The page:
Breast Calcifications


Breast calcifications are small dots of calcium salts that can occur anywhere in the breast tissue. They do
not cause any pain and cannot be felt. The calcifications are very common and are usually due to benign
(non-cancerous) changes that occur as part of aging. Occasionally however, breast calcifications can be an
early sign of cancer so you may need further tests to determine what sort of calcifications you have.


Breast calcifications are usually found by chance during a routine screening mammogram or during an
investigation for another breast problem. The calcifications appear as small white dots.

If the calcifications look benign on the mammogram, nothing more needs to be done. They do not need to be removed and will not cause any harm. If the calcifications look indeterminate (uncertain) or suspicious you will need further tests. This does not mean anything is necessarily wrong, but will help to make an accurate diagnosis. Further tests could include the following:
 Mammogram
Another mammogram to provide a magnified picture of the affected area for better characterisation of
the calcifications.
 Ultrasound scan
An ultrasound scan using sound waves to produce an image of the breast tissue. This is used to
determine if there is an associated mass as the calcifications are invisible on ultrasound. The scan is
painless and usually takes a few minutes.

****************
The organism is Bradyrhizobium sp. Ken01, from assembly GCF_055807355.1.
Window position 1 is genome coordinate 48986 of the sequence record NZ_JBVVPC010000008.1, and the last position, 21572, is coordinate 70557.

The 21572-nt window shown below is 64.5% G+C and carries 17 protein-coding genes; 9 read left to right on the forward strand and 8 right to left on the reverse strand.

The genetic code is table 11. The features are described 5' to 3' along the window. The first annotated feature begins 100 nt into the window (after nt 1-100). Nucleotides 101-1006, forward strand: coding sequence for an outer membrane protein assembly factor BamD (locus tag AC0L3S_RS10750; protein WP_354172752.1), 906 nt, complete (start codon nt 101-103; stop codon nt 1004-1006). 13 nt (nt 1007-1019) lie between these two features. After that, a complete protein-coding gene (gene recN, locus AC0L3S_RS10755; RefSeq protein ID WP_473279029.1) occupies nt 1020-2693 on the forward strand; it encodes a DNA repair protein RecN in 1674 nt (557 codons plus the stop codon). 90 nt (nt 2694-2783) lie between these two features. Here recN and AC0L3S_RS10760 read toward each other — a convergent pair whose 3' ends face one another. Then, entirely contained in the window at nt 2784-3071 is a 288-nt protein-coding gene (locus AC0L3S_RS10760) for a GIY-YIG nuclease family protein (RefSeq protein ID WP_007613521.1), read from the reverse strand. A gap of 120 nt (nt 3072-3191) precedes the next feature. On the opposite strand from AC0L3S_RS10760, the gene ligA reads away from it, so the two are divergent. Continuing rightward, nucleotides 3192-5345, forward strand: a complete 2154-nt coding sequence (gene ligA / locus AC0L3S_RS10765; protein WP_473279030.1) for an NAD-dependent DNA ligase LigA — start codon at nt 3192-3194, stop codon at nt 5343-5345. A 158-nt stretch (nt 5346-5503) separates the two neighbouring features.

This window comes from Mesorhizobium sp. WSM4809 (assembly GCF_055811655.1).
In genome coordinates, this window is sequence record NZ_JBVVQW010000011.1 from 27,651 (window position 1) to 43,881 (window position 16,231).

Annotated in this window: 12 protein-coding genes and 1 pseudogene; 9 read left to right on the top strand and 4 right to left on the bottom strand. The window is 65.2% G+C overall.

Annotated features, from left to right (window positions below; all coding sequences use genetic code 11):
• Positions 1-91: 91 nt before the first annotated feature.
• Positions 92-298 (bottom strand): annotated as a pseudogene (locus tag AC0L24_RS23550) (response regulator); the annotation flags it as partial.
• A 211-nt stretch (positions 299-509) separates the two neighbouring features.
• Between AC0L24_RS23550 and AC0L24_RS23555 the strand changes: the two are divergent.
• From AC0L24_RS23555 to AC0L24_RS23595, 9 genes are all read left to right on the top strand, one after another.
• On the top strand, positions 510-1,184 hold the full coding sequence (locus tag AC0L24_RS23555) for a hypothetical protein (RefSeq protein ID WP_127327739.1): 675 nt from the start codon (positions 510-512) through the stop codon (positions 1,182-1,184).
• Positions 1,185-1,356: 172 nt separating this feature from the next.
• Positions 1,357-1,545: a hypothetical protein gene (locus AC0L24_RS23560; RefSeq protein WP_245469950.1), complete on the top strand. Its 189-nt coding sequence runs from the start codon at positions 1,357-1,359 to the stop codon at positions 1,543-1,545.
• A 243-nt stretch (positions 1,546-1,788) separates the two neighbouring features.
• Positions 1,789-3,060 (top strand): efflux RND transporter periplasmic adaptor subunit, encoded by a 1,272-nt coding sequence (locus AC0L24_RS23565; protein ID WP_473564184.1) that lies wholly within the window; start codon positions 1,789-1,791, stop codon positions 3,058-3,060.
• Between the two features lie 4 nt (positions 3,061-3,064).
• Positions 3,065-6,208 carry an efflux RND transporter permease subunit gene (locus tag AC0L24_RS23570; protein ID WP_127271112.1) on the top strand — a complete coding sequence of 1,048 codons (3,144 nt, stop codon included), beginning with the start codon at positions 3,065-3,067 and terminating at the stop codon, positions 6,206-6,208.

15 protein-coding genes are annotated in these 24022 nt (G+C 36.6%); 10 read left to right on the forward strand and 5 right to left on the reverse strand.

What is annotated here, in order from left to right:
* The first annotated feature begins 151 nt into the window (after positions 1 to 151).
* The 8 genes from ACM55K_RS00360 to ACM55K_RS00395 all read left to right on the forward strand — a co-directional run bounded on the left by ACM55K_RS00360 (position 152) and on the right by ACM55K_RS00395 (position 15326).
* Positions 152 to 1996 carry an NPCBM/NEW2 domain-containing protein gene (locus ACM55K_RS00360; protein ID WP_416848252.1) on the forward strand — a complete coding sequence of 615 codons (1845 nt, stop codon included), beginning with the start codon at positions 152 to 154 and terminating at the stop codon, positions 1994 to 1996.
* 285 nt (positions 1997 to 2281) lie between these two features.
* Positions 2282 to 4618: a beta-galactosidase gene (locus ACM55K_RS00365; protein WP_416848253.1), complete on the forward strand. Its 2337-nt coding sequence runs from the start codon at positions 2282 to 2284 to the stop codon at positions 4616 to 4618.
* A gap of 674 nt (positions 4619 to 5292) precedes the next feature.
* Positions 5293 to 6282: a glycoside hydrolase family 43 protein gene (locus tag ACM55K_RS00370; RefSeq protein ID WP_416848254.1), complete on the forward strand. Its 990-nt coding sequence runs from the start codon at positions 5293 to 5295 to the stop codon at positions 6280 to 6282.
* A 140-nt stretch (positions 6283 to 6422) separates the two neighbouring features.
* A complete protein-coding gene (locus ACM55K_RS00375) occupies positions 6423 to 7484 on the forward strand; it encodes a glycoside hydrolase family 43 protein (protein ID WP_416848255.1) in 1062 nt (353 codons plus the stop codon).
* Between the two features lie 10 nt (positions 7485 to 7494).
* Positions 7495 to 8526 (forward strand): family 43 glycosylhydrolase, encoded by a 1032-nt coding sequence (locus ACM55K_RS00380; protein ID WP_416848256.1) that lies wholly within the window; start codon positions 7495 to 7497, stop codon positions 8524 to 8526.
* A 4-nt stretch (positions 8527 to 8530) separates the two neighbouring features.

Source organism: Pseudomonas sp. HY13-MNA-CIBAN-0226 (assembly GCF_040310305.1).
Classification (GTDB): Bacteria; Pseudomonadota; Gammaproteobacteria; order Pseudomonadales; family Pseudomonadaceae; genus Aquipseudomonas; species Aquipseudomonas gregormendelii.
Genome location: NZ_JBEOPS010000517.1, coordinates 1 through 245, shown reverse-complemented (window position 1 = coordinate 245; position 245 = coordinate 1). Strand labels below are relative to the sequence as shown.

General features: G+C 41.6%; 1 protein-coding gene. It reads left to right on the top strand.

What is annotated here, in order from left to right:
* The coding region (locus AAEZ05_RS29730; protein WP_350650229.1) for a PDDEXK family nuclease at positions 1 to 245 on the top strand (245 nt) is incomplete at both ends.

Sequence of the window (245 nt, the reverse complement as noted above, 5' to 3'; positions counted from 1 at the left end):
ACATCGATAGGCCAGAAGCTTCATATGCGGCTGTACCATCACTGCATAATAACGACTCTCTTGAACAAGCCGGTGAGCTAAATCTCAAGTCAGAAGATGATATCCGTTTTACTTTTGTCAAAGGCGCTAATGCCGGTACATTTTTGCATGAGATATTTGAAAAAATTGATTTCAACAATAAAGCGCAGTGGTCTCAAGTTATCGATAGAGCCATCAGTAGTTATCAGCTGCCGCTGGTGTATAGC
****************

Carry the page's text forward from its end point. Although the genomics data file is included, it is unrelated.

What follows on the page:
 Core biopsy
 If after the repeat mammogram or ultrasound scan the calcifications still look indeterminate or
suspicious, the radiologist may recommend a core biopsy. A core biopsy is performed with a hollow
needle, using a mammogram or ultrasound for guidance, to take a sample of breast tissue. The
procedure involves the use of a local anaesthetic. The sample will be sent to a laboratory for
examination under a microscope.

It is likely that your tests will show that the calcifications are due to benign changes in which case you will
not need any more treatment. If the calcifications are part of another benign breast condition or an unusual
change (atypia), you will be advised if anything further needs to be done. If the calcifications are an early
sign of breast cancer, your doctor will explain this to you and discuss your future treatment.

Most breast calcifications are due to benign (non-cancerous) changes, which do not increase your risk of
breast cancer. However, if the breast calcifications are due to atypical changes, this may slightly increase
your risk of breast cancer. Your doctor will be able to discuss this further with you.

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